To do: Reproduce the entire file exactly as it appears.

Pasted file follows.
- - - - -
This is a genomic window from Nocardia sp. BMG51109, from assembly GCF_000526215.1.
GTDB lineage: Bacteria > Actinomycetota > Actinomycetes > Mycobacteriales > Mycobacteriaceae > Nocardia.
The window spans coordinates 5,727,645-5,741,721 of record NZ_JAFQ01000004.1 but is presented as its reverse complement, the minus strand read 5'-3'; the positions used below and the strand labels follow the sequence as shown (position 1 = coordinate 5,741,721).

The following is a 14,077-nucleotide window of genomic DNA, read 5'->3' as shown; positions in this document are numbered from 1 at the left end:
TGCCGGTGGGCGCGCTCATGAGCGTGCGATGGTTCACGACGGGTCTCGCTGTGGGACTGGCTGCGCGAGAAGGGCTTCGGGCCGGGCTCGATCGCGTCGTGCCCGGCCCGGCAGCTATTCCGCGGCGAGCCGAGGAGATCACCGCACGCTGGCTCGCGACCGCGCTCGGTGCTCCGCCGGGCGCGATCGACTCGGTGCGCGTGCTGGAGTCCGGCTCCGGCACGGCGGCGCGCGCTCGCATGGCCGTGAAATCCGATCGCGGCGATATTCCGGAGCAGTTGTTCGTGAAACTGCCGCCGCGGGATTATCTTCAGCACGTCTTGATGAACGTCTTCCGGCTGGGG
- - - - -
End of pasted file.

This is a genomic window from Nocardia sp. BMG51109, from assembly GCF_000526215.1.
GTDB lineage: Bacteria > Actinomycetota > Actinomycetes > Mycobacteriales > Mycobacteriaceae > Nocardia.
The window spans coordinates 5,727,645-5,741,721 of record NZ_JAFQ01000004.1 but is presented as its reverse complement, the minus strand read 5'-3'; the positions used below and the strand labels follow the sequence as shown (position 1 = coordinate 5,741,721).

The following is a 14,077-nucleotide window of genomic DNA, read 5'->3' as shown; positions in this document are numbered from 1 at the left end:
TGCCGGTGGGCGCGCTCATGAGCGTGCGATGGTTCACGACGGGTCTCGCTGTGGGACTGGCTGCGCGAGAAGGGCTTCGGGCCGGGCTCGATCGCGTCGTGCCCGGCCCGGCAGCTATTCCGCGGCGAGCCGAGGAGATCACCGCACGCTGGCTCGCGACCGCGCTCGGTGCTCCGCCGGGCGCGATCGACTCGGTGCGCGTGCTGGAGTCCGGCTCCGGCACGGCGGCGCGCGCTCGCATGGCCGTGAAATCCGATCGCGGCGATATTCCGGAGCAGTTGTTCGTGAAACTGCCGCCGCGGGATTATCTTCAGCACGTCTTGATGAACGTCTTCCGGCTGGGG